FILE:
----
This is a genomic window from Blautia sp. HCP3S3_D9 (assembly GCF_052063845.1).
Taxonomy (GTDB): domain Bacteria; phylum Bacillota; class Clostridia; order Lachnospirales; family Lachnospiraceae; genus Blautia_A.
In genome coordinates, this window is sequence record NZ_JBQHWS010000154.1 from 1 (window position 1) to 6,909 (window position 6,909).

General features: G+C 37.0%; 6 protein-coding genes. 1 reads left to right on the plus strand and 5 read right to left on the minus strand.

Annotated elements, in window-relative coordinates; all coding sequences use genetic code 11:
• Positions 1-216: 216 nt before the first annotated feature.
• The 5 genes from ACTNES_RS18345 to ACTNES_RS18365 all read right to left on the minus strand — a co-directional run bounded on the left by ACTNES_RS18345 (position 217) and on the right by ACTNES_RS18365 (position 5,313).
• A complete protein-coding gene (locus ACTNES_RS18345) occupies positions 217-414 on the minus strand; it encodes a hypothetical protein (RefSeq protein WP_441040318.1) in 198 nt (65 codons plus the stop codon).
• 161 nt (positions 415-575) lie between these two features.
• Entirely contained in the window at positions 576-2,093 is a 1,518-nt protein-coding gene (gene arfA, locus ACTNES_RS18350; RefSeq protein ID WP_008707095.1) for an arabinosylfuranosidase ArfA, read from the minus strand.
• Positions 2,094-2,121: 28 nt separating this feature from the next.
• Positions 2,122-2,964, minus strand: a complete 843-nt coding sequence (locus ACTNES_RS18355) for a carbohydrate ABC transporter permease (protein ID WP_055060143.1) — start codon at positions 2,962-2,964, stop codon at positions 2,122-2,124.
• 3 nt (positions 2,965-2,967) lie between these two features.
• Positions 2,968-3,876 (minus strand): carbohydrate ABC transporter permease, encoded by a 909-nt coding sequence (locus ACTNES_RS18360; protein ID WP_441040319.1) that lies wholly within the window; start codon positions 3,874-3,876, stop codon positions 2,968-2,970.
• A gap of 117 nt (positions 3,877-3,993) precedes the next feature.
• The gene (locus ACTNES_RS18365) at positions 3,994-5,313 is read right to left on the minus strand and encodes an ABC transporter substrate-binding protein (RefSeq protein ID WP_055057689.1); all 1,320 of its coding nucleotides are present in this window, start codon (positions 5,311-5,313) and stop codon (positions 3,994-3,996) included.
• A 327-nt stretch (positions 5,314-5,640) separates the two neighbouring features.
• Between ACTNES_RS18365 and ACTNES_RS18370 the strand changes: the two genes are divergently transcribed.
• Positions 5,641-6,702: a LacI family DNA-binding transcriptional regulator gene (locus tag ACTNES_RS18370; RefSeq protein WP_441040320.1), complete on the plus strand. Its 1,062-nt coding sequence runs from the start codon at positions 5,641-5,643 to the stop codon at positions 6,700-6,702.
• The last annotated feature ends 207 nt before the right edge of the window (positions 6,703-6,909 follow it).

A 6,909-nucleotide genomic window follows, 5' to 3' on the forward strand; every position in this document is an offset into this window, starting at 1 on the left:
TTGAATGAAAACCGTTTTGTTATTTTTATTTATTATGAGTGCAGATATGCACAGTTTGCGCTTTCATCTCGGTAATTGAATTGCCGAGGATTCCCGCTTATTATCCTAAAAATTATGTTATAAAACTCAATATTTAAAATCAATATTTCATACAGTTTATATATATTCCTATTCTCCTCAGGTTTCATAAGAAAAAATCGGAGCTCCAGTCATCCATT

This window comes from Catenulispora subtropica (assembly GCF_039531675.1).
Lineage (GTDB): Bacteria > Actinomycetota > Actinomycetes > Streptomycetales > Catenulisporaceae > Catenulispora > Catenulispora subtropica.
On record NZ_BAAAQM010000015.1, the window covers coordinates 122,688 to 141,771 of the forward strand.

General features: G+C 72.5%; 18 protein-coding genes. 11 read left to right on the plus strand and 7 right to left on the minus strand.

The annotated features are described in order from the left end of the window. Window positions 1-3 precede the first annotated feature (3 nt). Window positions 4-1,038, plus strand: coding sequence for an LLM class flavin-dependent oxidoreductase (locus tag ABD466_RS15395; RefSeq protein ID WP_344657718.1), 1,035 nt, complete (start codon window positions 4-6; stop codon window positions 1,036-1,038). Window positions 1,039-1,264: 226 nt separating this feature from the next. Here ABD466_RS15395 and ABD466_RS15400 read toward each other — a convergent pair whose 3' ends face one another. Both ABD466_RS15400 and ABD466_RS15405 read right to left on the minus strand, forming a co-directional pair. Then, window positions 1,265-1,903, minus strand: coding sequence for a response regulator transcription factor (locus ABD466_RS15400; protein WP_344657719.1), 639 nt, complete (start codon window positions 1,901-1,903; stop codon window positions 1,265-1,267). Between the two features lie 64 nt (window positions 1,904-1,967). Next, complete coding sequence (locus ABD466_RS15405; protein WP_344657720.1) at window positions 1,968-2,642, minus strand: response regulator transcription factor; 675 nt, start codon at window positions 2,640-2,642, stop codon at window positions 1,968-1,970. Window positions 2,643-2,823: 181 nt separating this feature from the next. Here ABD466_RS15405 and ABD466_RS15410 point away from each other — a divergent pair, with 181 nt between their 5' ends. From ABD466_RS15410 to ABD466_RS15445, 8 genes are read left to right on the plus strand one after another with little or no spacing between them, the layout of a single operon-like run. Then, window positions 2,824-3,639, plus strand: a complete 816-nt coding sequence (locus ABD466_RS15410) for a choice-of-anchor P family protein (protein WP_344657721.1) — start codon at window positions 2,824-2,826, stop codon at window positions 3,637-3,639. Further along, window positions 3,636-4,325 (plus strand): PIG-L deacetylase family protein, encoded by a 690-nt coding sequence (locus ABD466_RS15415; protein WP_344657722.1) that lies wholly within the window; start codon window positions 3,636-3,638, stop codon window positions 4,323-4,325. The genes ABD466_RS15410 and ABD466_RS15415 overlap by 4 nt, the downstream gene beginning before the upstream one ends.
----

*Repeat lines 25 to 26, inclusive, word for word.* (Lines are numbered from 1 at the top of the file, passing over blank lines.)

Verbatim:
On record NZ_BAAAQM010000015.1, the window covers coordinates 122,688 to 141,771 of the forward strand.

General features: G+C 72.5%; 18 protein-coding genes. 11 read left to right on the plus strand and 7 right to left on the minus strand.